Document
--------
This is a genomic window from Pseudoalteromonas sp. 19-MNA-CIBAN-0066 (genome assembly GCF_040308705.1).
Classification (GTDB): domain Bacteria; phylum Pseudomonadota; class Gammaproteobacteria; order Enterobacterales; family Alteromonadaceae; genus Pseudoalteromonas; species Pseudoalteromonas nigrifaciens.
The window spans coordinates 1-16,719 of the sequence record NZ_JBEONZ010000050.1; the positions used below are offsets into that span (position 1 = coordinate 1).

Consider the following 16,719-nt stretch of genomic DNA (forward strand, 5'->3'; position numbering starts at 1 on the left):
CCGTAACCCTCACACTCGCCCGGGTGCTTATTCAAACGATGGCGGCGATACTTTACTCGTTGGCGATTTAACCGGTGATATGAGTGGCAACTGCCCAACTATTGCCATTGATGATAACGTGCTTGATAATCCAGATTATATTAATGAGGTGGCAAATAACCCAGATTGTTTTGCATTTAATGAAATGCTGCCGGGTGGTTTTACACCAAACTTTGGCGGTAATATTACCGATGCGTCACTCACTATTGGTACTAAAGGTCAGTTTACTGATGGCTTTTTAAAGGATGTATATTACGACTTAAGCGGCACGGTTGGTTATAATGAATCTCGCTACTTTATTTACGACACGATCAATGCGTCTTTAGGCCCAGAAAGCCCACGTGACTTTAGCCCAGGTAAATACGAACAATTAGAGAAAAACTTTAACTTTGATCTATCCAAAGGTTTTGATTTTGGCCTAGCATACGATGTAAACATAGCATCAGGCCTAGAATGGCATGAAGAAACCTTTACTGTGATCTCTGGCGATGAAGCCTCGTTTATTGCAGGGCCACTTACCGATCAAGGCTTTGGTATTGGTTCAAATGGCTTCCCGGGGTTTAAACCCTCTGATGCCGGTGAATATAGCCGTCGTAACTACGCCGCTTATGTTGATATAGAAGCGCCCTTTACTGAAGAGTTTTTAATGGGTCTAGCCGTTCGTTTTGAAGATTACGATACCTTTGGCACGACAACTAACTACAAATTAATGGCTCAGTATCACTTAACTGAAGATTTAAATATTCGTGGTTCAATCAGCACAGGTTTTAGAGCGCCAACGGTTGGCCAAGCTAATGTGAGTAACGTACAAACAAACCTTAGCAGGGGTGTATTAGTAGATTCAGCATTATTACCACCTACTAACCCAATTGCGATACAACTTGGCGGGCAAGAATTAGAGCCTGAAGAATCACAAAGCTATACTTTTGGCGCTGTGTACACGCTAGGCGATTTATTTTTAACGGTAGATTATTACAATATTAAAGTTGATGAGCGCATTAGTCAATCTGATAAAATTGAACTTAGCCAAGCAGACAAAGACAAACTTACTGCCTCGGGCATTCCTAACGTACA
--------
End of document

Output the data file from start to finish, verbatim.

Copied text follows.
This is a genomic window from Pseudoalteromonas sp. 19-MNA-CIBAN-0066 (genome assembly GCF_040308705.1).
Classification (GTDB): domain Bacteria; phylum Pseudomonadota; class Gammaproteobacteria; order Enterobacterales; family Alteromonadaceae; genus Pseudoalteromonas; species Pseudoalteromonas nigrifaciens.
The window spans coordinates 1-16,719 of the sequence record NZ_JBEONZ010000050.1; the positions used below are offsets into that span (position 1 = coordinate 1).

Consider the following 16,719-nt stretch of genomic DNA (forward strand, 5'->3'; position numbering starts at 1 on the left):
CCGTAACCCTCACACTCGCCCGGGTGCTTATTCAAACGATGGCGGCGATACTTTACTCGTTGGCGATTTAACCGGTGATATGAGTGGCAACTGCCCAACTATTGCCATTGATGATAACGTGCTTGATAATCCAGATTATATTAATGAGGTGGCAAATAACCCAGATTGTTTTGCATTTAATGAAATGCTGCCGGGTGGTTTTACACCAAACTTTGGCGGTAATATTACCGATGCGTCACTCACTATTGGTACTAAAGGTCAGTTTACTGATGGCTTTTTAAAGGATGTATATTACGACTTAAGCGGCACGGTTGGTTATAATGAATCTCGCTACTTTATTTACGACACGATCAATGCGTCTTTAGGCCCAGAAAGCCCACGTGACTTTAGCCCAGGTAAATACGAACAATTAGAGAAAAACTTTAACTTTGATCTATCCAAAGGTTTTGATTTTGGCCTAGCATACGATGTAAACATAGCATCAGGCCTAGAATGGCATGAAGAAACCTTTACTGTGATCTCTGGCGATGAAGCCTCGTTTATTGCAGGGCCACTTACCGATCAAGGCTTTGGTATTGGTTCAAATGGCTTCCCGGGGTTTAAACCCTCTGATGCCGGTGAATATAGCCGTCGTAACTACGCCGCTTATGTTGATATAGAAGCGCCCTTTACTGAAGAGTTTTTAATGGGTCTAGCCGTTCGTTTTGAAGATTACGATACCTTTGGCACGACAACTAACTACAAATTAATGGCTCAGTATCACTTAACTGAAGATTTAAATATTCGTGGTTCAATCAGCACAGGTTTTAGAGCGCCAACGGTTGGCCAAGCTAATGTGAGTAACGTACAAACAAACCTTAGCAGGGGTGTATTAGTAGATTCAGCATTATTACCACCTACTAACCCAATTGCGATACAACTTGGCGGGCAAGAATTAGAGCCTGAAGAATCACAAAGCTATACTTTTGGCGCTGTGTACACGCTAGGCGATTTATTTTTAACGGTAGATTATTACAATATTAAAGTTGATGAGCGCATTAGTCAATCTGATAAAATTGAACTTAGCCAAGCAGACAAAGACAAACTTACTGCCTCGGGCATTCCTAACGTACA